The two companies announced the addition of Engine Yard’s technology to Azure yesterday, saying that it’ll give developers the option of using Engine Yard instead of Azure’s own platform features, which have been largely overlooked in comparison to its infrastructure-as-a-service technology.
What Engine Yard serves to do is automate infrastructure, orchestration and middleware, providing a platform for developers to run PHP, Node.JS and Ruby apps. The platform is a direct competitor to rival offerings like Microsoft’s Azure, Amazon’s Elastic Beanstalk, Google’s App Engine and Salesforce’s Heroku.com, as well as open source platforms like OpenShift from RedHat and Pivotal’s Cloud Foundry.
Bill Platt, senior vice president of operations at Engine Yard, said in a briefing that, “Engine Yard continues to be on the leading edge of cloud innovation, fundamentally changing the way companies plan, build, deploy and manage apps.”
“We look forward to working with Windows Azure to deliver a joint cloud solution that empowers developers to more easily and quickly deliver modern apps using open source technologies on enterprise-ready infrastructure.”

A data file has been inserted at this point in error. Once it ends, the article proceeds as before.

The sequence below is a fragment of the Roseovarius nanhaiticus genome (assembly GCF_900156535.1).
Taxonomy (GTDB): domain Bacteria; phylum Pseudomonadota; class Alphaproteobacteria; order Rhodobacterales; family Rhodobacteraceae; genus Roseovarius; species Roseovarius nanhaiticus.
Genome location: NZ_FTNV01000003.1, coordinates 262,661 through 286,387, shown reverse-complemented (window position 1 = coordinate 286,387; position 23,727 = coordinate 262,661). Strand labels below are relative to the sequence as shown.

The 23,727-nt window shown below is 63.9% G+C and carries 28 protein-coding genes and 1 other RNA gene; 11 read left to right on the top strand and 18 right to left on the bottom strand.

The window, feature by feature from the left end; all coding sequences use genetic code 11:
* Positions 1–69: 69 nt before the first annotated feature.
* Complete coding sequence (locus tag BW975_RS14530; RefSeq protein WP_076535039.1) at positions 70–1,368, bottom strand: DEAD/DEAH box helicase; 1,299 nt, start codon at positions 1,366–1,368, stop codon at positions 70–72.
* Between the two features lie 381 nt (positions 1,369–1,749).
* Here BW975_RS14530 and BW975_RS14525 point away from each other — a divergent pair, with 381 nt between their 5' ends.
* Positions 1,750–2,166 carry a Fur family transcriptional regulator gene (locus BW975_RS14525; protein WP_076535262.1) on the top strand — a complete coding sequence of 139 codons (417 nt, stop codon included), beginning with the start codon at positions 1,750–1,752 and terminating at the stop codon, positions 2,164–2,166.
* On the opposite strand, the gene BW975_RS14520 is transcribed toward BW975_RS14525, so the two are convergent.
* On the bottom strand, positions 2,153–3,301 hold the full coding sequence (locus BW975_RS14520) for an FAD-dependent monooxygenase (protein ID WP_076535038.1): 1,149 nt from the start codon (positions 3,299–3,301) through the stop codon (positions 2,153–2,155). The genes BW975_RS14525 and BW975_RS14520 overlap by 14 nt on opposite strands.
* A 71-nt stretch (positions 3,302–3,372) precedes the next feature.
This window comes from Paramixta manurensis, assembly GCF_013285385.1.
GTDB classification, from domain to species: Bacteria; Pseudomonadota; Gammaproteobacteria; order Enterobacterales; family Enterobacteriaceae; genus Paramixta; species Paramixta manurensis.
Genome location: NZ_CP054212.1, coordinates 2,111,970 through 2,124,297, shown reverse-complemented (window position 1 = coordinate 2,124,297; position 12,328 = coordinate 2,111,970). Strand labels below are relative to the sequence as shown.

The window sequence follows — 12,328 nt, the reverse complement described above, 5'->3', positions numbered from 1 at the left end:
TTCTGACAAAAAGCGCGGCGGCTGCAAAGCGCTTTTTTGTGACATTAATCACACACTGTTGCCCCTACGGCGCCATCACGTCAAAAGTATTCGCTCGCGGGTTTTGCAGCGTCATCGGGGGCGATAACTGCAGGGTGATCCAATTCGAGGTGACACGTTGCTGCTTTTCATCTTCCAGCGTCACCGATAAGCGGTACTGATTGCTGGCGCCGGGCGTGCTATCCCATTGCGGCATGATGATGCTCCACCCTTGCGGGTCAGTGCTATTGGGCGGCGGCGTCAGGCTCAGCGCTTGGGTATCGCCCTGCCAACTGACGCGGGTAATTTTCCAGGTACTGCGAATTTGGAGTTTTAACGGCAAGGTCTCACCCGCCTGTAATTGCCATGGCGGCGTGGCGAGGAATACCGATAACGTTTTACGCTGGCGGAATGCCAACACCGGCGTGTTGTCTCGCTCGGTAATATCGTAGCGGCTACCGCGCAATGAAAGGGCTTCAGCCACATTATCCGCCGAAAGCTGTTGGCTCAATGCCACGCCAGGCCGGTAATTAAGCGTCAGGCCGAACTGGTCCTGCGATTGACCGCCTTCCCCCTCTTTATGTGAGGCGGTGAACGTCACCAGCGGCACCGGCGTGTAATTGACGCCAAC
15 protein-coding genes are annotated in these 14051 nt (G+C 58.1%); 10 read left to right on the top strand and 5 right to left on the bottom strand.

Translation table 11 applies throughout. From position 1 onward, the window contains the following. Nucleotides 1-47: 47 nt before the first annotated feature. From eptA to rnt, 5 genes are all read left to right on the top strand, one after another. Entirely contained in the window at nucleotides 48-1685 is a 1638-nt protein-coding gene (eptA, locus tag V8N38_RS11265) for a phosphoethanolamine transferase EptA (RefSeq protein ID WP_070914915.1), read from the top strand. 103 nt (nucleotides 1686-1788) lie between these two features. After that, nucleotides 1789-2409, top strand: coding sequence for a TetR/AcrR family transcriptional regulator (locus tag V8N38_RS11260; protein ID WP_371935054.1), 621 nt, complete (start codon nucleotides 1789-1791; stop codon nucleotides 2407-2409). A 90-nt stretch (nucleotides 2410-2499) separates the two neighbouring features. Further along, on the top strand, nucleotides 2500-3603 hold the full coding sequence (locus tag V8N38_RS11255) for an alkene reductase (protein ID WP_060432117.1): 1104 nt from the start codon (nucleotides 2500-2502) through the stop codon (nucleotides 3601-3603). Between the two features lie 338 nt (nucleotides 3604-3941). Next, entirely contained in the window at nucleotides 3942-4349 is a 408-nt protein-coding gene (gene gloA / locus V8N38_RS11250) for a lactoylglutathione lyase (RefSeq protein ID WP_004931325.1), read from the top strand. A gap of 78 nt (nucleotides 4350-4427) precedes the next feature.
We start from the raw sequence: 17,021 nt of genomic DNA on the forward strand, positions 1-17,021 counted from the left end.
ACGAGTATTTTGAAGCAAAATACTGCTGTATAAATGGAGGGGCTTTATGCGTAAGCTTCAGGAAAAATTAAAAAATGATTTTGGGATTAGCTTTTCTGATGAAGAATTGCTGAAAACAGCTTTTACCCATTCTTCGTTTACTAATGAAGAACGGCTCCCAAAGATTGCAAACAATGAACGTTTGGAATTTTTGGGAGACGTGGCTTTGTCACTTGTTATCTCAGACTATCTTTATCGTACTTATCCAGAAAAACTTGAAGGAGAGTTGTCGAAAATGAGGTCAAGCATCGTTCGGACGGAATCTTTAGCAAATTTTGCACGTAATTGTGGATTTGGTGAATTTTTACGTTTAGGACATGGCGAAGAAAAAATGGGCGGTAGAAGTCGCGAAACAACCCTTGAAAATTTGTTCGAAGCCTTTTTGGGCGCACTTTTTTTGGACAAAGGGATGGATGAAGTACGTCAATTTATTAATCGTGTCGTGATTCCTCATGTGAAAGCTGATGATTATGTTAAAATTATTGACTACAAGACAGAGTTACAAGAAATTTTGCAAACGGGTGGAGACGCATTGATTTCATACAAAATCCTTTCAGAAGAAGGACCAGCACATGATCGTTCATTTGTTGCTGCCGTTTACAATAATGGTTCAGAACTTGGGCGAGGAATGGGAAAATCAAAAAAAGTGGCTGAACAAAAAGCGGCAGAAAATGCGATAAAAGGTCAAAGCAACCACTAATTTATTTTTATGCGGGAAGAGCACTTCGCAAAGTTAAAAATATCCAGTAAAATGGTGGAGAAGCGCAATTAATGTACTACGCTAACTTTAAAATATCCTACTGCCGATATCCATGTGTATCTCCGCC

Engine Yard is best known for its ability to abstract the infrastructure layer of the cloud. It’s alliance with Microsoft means that its open-source cloud platform will run atop of Azure, giving developers the option of an additional secure and compliant platform that comes with a range of features and price points, whilst eliminating the risk of relying on a single infrastructure. Windows Azure customers will be able to access Engine Yard’s full features alongside comprehensive cloud support from its DevOps team.
The announcement is just the latest in a glut of cloud alliances that have been struck this week. On Tuesday, Microsoft surprised everyone by agreeing to a partnership with Oracle, while Salesforce followed by teaming up with NetSuite.
Engine Yard is expected to come available in the Azure Marketplace by the end of next month, July 31. The company has withheld its pricing information until that date.
Before joining SiliconANGLE, Mike was an editor at Argophilia Travel News, an occassional contributer to The Epoch Times, and has also dabbled in SEO and social media marketing. He usually bases himself in Bangkok, Thailand, though he can often be found roaming through the jungles or chilling on a beach.
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